Opioid addiction is claiming the lives and livelihoods of millions of Americans across the country. Many who suffer from addiction were introduced to opioids through their own doctors, trusting that the prescriptions they took were safe. But the facts reveal that nothing could be further from the truth. Worse, manufacturers were aware of the addictive nature of their products and pushed them on the public anyway.
The medical community has jumped into prescription painkillers with both feet. Here’s what we know:
- Well over 200 million opioid prescriptions were written for patients in 2016 alone. That’s over 66.5 prescriptions for every 100 patients;
- 20 percent of patients are prescribed opioids for non-cancer pain by their primary care providers;
- Prescription opioids were abused by over 11 million individuals in 2016;
- 1,000 patients are taken to emergency rooms every single day somewhere in this country after misusing their prescription opioids;
- Four in 10 deaths related to opioids are due to prescription medications;
- The Center for Disease Control (CDC) estimates the cost of misused prescription opioids—health care, treatment for addiction, impacts on the criminal justice system, and decreased productivity–at nearly $80 billion annually
Purdue Pharma’s Part in the Problem
Clearly, the problem is significant. How did it become so overwhelming? The answer leads us to Purdue Pharma, the company that pushed OxyContin into the marketplace with claims that it had no knowledge of the potential for abuse. The Justice Department has found otherwise. According to a Justice Department report, Purdue had knowledge of key problems related to its medicine, including:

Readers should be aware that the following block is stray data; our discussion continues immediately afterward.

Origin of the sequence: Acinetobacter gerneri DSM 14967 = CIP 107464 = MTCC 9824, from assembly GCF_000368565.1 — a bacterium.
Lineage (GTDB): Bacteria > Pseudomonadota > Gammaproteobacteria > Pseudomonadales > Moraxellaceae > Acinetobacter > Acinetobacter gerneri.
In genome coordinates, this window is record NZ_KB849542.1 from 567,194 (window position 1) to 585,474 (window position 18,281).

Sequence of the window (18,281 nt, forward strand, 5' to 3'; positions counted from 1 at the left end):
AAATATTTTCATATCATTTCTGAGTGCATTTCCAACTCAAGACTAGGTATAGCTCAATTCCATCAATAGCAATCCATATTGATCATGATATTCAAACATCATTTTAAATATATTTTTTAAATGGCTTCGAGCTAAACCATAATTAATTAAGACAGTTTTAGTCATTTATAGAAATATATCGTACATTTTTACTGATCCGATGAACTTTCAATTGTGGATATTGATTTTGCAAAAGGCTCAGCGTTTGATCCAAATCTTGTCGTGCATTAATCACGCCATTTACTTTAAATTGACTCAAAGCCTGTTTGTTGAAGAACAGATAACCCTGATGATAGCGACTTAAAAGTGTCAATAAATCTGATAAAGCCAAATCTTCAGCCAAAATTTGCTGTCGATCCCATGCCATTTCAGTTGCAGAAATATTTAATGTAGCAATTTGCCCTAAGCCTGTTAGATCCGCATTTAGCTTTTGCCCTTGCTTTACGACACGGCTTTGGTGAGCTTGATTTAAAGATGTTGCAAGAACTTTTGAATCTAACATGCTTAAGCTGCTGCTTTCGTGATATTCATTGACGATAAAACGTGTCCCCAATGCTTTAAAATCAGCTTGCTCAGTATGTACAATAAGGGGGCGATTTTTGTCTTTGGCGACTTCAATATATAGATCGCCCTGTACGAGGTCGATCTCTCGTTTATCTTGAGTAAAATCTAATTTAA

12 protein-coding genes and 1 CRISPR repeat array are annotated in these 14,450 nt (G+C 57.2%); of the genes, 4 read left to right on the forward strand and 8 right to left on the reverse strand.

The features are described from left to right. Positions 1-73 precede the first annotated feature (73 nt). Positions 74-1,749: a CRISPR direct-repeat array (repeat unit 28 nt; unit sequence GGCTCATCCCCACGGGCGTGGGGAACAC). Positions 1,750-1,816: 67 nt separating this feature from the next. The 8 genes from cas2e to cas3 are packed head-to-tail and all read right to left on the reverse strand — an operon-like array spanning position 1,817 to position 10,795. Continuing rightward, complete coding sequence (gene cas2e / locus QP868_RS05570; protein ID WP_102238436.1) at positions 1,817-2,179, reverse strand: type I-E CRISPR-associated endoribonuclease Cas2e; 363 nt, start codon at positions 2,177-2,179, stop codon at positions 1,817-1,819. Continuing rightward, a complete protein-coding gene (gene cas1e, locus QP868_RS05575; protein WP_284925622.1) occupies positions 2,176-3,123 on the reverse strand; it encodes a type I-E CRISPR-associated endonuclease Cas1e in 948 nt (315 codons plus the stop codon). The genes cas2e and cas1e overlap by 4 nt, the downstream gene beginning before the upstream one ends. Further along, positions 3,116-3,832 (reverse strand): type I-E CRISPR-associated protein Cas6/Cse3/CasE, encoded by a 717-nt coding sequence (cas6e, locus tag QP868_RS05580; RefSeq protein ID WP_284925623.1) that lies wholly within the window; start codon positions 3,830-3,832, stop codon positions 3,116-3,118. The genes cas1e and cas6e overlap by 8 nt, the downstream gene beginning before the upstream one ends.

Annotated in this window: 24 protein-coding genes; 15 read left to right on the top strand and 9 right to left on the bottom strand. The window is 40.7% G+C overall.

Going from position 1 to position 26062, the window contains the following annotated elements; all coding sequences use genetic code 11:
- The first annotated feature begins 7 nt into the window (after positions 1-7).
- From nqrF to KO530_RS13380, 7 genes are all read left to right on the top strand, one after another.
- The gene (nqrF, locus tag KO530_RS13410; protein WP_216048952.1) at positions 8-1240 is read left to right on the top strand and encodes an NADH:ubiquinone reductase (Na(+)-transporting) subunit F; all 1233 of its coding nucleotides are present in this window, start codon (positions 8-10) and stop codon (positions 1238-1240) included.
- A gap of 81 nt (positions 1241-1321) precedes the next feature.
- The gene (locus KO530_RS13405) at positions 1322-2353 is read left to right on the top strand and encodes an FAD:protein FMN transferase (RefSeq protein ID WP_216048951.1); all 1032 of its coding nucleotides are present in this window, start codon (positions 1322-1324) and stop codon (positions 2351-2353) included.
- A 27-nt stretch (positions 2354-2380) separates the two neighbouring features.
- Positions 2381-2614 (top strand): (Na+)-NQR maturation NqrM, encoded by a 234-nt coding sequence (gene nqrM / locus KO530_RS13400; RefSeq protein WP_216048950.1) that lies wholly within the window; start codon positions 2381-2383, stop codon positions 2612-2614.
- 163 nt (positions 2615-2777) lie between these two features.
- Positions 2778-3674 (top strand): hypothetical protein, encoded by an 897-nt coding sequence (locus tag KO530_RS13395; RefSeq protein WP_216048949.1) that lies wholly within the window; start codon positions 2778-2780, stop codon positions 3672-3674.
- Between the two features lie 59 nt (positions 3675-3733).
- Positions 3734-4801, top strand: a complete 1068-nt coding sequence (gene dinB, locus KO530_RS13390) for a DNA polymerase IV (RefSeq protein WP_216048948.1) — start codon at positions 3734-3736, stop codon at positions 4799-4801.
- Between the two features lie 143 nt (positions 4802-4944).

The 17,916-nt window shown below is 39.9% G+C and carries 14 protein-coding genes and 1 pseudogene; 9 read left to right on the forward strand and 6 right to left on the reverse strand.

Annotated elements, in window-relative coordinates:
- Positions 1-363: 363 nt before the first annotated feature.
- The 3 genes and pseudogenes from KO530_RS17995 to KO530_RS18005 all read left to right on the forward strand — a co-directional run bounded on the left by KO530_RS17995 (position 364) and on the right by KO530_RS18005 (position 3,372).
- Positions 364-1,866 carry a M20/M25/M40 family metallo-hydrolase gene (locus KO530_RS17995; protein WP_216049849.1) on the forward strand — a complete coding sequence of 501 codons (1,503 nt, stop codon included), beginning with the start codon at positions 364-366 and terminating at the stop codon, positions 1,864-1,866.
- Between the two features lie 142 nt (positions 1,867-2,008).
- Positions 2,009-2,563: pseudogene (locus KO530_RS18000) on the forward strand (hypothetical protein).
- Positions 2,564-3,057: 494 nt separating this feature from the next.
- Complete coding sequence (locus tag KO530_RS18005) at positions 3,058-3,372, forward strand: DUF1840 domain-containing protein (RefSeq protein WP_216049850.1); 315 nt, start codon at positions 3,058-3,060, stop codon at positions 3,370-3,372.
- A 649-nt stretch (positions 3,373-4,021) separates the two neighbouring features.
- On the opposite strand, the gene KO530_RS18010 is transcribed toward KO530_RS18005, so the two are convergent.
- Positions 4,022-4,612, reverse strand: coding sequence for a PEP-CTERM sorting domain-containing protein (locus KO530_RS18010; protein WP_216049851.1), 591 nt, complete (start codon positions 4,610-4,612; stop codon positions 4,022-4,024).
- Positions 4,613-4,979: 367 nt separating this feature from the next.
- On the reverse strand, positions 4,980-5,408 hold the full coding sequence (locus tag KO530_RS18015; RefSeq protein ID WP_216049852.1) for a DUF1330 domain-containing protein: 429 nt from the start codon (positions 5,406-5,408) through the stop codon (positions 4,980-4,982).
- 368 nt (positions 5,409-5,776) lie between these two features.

- The pills were being abused by being crushed into a powder and snorted;
- Pills were being stolen from pharmacies;
- Some physicians were being charged with writing prescriptions in exchange for money;
- Purdue’s salespeople used terminology such as crush, snort, and street value in over 100 internal notes and memos;
- Dangers of the drug were reported to company owners, the Sackler family, who responded by placing blame for addiction flatly on patients;
- OxyContin had a higher street value than other prescription opioids; and
- Drug representatives were given incomplete, outdated information about the drugs they were promoting;
Nonetheless, Purdue marketed OxyContin as a pain reliever that was less likely to result in addiction or abuse than other pills on the market. While prosecutors wished to charge company execs with felonies, the case was instead settled out of court. Executives paid out over $600 million in fines and completed community service, but they all avoided jail time.
Has Prescription Addiction Impacted your Family?
If you or a loved one has suffered prescription addiction, who is responsible? While Big Pharma would love to blame patients for their addiction, it is clear that dangerous drugs were marketed as safe and efficient pain relief. Instead, millions of Americans have become hooked on substances were prescribed by trusted medical professionals. If you’d like to explore options to go after the parties that contributed to addiction, the Falkowitz Law Firm can help. Get a Long Island dangerous drugs attorney working for you by calling 844-GET-GARY today.
Gary P. Falkowitz is the Managing Partner and Founding Attorney of the Falkowitz Law Firm PLLC‚ one of the premiere personal injury law firms in New York. Gary received his J.D., in 2005 from St. John’s University School of Law and served as an Assistant District Attorney with the Kings County District Attorney’s Office.